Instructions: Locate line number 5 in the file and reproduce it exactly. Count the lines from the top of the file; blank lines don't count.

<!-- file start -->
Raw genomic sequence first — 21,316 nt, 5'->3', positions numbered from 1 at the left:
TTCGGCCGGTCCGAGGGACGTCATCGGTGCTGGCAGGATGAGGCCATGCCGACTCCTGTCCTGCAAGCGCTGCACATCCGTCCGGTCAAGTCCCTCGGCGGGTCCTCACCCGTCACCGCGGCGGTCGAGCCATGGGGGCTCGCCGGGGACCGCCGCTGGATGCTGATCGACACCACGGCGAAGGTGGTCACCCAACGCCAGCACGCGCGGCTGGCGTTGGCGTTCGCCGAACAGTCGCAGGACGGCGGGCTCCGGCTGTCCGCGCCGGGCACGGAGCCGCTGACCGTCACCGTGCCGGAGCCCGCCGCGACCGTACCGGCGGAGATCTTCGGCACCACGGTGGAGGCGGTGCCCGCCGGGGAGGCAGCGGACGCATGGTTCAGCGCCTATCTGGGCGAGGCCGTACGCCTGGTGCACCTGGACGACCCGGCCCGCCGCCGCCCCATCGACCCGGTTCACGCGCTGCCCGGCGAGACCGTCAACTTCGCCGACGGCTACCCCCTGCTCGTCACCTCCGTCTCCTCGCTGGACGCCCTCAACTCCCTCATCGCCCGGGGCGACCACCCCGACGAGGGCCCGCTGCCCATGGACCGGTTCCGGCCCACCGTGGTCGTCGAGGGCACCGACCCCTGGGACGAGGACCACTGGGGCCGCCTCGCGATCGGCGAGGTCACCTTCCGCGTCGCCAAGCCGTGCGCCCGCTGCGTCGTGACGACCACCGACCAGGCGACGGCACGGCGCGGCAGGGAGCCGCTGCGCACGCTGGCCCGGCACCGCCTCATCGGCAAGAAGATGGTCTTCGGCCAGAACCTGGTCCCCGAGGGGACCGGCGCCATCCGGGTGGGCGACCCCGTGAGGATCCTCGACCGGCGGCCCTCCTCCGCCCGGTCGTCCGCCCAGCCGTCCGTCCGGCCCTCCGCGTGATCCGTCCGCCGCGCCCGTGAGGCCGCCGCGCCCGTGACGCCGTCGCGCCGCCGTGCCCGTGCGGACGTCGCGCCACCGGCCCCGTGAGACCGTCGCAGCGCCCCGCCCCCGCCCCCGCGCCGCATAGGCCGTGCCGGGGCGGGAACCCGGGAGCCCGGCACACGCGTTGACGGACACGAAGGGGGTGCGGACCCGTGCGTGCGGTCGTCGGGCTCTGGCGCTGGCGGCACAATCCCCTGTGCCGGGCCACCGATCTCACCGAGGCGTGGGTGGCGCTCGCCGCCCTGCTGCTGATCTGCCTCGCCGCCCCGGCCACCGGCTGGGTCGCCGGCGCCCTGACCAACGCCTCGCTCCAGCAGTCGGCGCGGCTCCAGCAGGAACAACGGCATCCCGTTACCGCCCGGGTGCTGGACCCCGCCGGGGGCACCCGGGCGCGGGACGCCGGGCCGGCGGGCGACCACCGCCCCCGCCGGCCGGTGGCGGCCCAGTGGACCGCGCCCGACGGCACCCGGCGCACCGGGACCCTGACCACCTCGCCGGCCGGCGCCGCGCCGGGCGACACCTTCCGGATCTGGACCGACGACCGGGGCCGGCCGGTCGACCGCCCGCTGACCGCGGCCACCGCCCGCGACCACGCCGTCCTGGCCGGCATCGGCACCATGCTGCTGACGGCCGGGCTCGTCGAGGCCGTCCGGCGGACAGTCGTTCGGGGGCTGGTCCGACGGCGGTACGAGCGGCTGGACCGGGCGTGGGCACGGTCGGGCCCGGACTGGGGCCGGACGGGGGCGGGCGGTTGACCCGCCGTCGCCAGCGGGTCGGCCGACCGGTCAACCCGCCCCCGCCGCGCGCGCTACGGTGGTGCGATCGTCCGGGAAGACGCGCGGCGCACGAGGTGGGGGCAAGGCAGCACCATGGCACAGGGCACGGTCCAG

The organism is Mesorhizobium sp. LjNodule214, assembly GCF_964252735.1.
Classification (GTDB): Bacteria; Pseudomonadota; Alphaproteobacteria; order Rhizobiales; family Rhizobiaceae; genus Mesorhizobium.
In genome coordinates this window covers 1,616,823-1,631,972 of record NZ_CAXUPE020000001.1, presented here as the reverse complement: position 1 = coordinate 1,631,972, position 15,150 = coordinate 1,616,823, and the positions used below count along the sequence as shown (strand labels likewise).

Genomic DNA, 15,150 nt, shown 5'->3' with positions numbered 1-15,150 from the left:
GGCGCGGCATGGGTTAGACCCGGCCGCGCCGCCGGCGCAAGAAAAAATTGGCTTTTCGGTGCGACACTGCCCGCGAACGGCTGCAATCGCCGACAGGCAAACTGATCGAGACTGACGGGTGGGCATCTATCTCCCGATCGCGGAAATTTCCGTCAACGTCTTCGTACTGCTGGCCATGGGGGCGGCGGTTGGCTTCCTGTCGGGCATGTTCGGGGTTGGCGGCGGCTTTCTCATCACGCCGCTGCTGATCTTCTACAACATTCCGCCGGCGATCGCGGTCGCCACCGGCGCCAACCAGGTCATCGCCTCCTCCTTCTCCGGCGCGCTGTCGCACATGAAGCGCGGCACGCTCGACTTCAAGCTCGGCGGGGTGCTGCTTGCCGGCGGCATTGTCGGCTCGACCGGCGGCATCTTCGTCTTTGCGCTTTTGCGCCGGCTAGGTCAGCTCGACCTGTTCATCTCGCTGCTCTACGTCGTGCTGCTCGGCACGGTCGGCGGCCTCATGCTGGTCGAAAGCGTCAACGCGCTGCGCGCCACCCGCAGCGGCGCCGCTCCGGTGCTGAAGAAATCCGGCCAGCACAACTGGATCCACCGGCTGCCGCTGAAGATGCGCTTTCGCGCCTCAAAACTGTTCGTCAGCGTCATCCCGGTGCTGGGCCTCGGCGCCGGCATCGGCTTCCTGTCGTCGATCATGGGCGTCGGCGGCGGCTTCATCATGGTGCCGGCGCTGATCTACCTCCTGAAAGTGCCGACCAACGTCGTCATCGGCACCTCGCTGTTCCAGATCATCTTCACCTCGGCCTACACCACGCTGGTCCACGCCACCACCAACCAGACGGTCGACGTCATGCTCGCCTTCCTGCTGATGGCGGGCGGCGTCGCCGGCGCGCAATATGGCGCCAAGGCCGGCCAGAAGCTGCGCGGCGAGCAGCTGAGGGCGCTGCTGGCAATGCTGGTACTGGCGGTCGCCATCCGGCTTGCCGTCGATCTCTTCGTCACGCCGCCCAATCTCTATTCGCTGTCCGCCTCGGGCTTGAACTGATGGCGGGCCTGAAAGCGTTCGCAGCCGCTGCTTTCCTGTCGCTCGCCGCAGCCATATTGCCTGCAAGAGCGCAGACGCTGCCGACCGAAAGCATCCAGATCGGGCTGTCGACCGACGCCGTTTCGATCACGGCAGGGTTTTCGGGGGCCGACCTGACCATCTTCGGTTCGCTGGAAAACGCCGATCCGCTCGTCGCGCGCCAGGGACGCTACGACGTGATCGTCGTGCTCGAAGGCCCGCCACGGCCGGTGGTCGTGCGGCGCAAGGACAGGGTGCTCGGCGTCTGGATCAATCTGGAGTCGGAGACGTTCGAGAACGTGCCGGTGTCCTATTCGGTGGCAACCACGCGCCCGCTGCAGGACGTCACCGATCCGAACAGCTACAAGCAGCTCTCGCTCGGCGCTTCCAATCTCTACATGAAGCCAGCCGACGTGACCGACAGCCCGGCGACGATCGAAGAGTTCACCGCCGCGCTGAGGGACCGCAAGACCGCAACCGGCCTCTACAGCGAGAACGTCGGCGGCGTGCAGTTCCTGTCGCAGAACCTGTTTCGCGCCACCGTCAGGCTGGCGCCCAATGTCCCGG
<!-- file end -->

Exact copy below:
In genome coordinates this window covers 1,616,823-1,631,972 of record NZ_CAXUPE020000001.1, presented here as the reverse complement: position 1 = coordinate 1,631,972, position 15,150 = coordinate 1,616,823, and the positions used below count along the sequence as shown (strand labels likewise).